“I don’t feel that kids should have their self-esteem blown down. At junior high level, I feel that they should have to meet that standard,” said Denise Brooks, a District 25 parent.
What Denise supports is a change in District 25 grading practices. For kindergarten through fifth grade, instead of giving children grades A through F on their report cards and progress reports, teachers will give them an indication that they met a standard, nearly met a standard or did not meet a standard. The goal being that it’s easier for parents to see the progress that children are making in lieu of simply giving them a grade, as has been done for many years.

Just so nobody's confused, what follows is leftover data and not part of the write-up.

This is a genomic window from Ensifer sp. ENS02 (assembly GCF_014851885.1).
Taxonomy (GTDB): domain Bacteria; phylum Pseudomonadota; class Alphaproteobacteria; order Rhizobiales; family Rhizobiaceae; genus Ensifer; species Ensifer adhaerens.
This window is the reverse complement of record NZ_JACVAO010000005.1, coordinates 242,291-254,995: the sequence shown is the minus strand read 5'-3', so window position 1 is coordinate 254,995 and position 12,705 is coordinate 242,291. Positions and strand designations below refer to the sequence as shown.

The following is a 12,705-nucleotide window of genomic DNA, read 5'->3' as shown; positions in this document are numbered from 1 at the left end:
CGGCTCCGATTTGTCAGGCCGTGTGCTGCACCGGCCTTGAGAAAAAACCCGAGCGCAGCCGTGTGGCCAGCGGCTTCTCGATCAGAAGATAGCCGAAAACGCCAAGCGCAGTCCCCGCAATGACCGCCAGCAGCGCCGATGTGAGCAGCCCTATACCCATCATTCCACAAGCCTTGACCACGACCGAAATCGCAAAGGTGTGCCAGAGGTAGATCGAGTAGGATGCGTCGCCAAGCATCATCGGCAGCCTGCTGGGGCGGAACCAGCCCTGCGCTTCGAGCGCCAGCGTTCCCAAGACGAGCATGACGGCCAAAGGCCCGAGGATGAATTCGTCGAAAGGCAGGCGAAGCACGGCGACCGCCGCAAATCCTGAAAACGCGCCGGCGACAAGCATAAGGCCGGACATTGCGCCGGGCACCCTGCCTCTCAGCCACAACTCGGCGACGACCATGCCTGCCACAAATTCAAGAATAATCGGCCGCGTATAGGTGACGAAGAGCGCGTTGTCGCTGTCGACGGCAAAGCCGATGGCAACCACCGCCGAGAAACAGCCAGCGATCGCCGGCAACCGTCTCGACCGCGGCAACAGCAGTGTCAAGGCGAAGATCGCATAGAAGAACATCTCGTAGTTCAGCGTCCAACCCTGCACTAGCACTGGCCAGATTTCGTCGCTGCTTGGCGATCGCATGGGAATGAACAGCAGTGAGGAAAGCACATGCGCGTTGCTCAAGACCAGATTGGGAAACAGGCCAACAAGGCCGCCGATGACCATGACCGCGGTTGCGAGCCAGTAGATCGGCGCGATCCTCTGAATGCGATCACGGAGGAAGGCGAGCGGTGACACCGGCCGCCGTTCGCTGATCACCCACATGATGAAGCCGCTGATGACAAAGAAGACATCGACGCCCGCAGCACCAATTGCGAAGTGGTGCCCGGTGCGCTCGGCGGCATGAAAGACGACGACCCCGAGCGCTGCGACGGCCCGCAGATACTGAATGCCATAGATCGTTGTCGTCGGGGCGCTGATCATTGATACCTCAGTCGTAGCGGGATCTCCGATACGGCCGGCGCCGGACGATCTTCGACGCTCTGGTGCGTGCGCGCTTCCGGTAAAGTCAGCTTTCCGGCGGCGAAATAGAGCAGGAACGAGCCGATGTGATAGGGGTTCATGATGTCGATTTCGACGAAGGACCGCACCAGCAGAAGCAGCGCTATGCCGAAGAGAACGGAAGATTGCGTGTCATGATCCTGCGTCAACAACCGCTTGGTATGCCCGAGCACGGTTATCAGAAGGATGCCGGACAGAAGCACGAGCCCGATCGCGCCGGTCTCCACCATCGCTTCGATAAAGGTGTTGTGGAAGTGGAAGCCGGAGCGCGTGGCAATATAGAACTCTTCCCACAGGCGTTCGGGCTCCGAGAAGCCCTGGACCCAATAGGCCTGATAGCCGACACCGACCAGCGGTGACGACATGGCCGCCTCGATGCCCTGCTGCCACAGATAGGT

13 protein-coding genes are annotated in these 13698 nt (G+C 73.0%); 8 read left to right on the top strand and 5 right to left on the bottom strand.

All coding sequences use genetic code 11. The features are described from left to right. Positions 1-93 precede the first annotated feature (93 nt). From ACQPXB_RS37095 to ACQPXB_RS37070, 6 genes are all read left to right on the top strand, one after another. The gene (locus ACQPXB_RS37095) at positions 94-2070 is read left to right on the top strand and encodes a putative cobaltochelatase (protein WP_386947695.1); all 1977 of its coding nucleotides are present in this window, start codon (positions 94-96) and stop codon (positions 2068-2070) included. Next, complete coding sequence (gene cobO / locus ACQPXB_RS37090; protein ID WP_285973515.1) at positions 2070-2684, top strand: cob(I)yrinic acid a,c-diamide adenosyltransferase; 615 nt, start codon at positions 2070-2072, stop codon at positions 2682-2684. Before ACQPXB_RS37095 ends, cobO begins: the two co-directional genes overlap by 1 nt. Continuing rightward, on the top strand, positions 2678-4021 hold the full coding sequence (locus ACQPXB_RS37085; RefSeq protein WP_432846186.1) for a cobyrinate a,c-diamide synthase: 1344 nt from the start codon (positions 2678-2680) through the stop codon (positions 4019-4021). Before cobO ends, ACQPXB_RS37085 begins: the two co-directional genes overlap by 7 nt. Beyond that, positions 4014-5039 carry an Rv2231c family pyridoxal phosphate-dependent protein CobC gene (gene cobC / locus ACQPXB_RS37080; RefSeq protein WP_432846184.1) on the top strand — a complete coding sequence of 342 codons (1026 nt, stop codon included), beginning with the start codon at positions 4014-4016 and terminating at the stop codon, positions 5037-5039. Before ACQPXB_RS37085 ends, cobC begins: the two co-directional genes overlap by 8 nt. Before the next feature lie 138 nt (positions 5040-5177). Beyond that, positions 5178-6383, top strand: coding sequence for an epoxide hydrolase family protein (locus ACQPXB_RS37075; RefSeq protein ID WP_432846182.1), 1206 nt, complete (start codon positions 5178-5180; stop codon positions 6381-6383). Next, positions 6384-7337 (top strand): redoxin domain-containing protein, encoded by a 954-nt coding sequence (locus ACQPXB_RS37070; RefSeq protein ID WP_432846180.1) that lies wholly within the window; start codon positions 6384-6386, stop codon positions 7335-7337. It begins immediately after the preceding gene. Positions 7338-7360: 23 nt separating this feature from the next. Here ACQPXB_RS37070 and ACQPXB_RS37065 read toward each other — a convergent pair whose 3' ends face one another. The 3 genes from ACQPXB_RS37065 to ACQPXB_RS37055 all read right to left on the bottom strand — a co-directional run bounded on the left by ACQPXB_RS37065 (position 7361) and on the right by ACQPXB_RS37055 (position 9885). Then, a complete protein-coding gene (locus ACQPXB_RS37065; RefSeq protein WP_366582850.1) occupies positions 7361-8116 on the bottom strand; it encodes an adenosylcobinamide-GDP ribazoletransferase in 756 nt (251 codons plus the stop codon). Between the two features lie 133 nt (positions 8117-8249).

Denise continued that, “I like the whole idea of it because like I said the self-esteem issue; knowing what your kid needs help in and if they’re not meeting target, you know that you need to work harder with them on that subject.”
Alfred, who has two grandchildren in the district 25 school system, would like to see these changes happen on a state level.
Alfred state that, “I like the old school, because I’m school but if we have to change, then let’s all change together throughout the state, not just county-by-county.”
One question that Alfred and other parents had is whether or not the new three tier system includes failure, if a student is listed as not meeting the standard. Superintendent Mary Vagner explained the difference.
Vagner explained that, “The old concept of F taught kids that you can opt out of your learning if you’re satisfied with an F then you don’t have to continue. So this effort is to look at more of a continuous improvement with children, spiraling to what the next standards will be.”
The new grading practices were unanimously accepted by the school board and should go into effect immediately.